4. #4  
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    You know, I always thought the car ride would be frightening to birds but all three of my hens actually enjoy the rides. I cover the cage from my apartment to the car and lift up the cover so that they can look out. Then I cover it again going from the car to the vet.

    I've taken my lutino and albino to my dad's house for a visit once and they were terrific. Also one time I took Kitty to my dad's house and she really liked my dad (that IS unusual lol).

    Is this unusual, that my three hens enjoy car rides?

    P.S. Aranalde, you've come to the right place. Good luck with your bird and keep us posted.
    Last edited by Mindy; 04-05-2007 at 09:44 PM.

  5. #5  
    Aranalde Guest
    Thanks, Mindy. know what you mean about the car rides - Honey really does like to travel. It's the whole handling, being continuously poked and prodded that seems to distress her.

    Each UK vet that we've taken our various budgies to really do not seem that helpful. I hope you fare better in the States.

    This is a fantastic forum. I've learned more on here in the last 24 hours than I have done from any vet.

    Honey asked me to say Hi to you all and thanks you for your help. She seems ok this morning. I just want the wound the heal, and stop bleeding, as it looks so sore. in the last 24 hours there has only been a small discharge of fluid, so fingers crossed......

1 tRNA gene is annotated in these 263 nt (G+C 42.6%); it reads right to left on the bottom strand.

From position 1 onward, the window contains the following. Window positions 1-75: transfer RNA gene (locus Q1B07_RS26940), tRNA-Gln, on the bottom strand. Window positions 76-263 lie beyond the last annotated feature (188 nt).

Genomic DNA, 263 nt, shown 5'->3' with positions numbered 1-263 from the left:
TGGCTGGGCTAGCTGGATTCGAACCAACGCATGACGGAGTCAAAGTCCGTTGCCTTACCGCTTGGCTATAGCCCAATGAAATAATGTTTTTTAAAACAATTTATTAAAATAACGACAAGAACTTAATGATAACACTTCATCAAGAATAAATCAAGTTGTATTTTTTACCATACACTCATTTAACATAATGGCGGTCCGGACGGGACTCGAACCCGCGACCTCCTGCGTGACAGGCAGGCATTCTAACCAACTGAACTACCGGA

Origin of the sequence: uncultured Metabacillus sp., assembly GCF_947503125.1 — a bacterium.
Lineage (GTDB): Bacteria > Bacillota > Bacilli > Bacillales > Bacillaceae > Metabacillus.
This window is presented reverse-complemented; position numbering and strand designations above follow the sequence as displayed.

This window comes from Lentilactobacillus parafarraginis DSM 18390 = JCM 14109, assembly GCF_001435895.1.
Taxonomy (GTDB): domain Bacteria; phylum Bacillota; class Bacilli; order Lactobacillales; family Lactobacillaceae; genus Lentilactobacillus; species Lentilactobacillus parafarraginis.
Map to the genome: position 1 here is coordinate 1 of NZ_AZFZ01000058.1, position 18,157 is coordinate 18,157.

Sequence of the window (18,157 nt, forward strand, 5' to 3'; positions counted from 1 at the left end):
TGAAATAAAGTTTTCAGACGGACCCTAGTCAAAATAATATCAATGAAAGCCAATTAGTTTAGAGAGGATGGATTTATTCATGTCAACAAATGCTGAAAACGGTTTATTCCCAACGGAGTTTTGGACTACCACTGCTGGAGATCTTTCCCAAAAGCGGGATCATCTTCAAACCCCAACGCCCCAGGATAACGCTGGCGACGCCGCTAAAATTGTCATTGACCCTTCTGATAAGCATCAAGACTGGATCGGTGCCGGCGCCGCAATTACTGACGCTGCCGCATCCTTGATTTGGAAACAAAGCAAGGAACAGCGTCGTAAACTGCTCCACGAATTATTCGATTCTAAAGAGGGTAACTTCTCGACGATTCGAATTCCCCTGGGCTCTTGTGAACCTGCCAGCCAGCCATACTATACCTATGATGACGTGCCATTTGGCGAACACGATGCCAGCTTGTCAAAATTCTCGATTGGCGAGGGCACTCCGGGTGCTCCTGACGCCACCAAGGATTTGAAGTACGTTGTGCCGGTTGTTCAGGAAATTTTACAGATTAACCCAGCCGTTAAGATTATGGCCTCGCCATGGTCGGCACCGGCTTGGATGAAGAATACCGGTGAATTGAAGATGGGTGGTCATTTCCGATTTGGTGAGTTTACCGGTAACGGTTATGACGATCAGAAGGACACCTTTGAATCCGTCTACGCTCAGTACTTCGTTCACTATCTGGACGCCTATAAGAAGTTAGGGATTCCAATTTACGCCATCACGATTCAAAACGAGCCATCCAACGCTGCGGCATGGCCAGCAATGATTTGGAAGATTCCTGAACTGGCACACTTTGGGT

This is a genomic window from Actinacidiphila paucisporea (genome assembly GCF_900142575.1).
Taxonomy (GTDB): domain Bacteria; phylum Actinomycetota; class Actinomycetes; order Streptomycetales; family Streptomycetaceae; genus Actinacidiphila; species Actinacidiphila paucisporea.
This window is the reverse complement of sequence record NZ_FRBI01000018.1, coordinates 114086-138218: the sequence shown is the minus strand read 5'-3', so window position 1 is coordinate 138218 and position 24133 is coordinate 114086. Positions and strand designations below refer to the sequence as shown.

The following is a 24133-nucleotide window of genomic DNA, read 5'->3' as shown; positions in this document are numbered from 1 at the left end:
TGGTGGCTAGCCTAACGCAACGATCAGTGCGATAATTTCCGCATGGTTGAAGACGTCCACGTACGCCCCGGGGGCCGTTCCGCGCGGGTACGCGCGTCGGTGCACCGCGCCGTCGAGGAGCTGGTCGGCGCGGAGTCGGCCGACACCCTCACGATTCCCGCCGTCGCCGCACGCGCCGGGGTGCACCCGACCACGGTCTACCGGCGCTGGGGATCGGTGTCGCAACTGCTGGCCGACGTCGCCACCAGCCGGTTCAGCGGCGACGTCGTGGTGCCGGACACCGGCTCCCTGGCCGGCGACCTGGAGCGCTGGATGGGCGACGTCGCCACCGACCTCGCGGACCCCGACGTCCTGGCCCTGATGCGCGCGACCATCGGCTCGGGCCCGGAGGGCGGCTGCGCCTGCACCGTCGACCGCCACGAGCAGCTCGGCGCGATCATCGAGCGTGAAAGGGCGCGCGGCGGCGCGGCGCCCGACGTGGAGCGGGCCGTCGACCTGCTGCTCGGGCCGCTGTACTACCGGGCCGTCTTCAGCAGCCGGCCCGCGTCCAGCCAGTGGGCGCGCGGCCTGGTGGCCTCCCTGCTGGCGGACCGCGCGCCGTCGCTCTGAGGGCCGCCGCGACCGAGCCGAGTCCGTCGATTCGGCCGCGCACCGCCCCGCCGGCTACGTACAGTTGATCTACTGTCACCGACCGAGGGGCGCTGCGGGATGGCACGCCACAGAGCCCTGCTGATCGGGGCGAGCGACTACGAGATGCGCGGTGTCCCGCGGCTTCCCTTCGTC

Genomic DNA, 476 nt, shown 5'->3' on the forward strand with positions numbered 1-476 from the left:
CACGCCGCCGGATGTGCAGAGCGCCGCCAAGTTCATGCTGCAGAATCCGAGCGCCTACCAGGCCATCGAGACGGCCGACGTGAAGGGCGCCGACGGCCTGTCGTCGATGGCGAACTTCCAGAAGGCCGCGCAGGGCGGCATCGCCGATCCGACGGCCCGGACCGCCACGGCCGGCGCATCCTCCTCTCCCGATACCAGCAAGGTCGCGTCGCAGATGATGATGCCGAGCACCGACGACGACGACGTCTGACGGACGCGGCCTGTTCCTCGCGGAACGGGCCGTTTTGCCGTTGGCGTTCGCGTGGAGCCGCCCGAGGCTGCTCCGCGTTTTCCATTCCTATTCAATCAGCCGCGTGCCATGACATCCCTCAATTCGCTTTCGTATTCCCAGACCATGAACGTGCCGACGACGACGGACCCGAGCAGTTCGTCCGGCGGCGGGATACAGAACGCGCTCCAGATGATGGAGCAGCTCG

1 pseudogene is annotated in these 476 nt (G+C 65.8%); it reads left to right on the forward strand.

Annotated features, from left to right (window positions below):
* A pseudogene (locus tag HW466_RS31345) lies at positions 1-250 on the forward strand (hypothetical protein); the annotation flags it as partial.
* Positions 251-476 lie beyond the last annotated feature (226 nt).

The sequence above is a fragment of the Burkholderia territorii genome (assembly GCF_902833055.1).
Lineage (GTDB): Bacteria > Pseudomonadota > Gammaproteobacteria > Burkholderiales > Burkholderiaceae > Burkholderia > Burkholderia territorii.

6. #6  
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    It sounds as though it could be one of a couple of different things; either a feather cyst, or a tumour. I am familiar with tumours as my budgie Skyla had developed one under her wing. It kept growing so we decided to have her wing amputated. Yes it sounds drastic, but she lived a happy life with only one wing until she developed a second tumour near her tail feathers which eventually decreased her quality of life significantly.

    Please don't euthanize your budgie until you notice that the quality of life is deteriorating. I was faced with possibly euthanizing Skyla and just didn't know if it was time. I figured that when she was having more bad days than good ones, then it was time. I never had to make that choice as she unfortunately passed away on the way home from a vet visit just before Christmas.

    Anyway, I am hoping it is simply a feather cyst. Regardless of what it is, if she picks at it, you will probably want to keep her from doing so as much as you can. My budgie Skyla would pick at her tumour near her tail and it would bleed quite a bit so we had a collar put on her (it wasn't a cone like the ones you see on a dog for example, but rather a clear plastic thing that snaps on around their neck). It took her a few days to get used to it, but then she didn't even notice it was there all that much.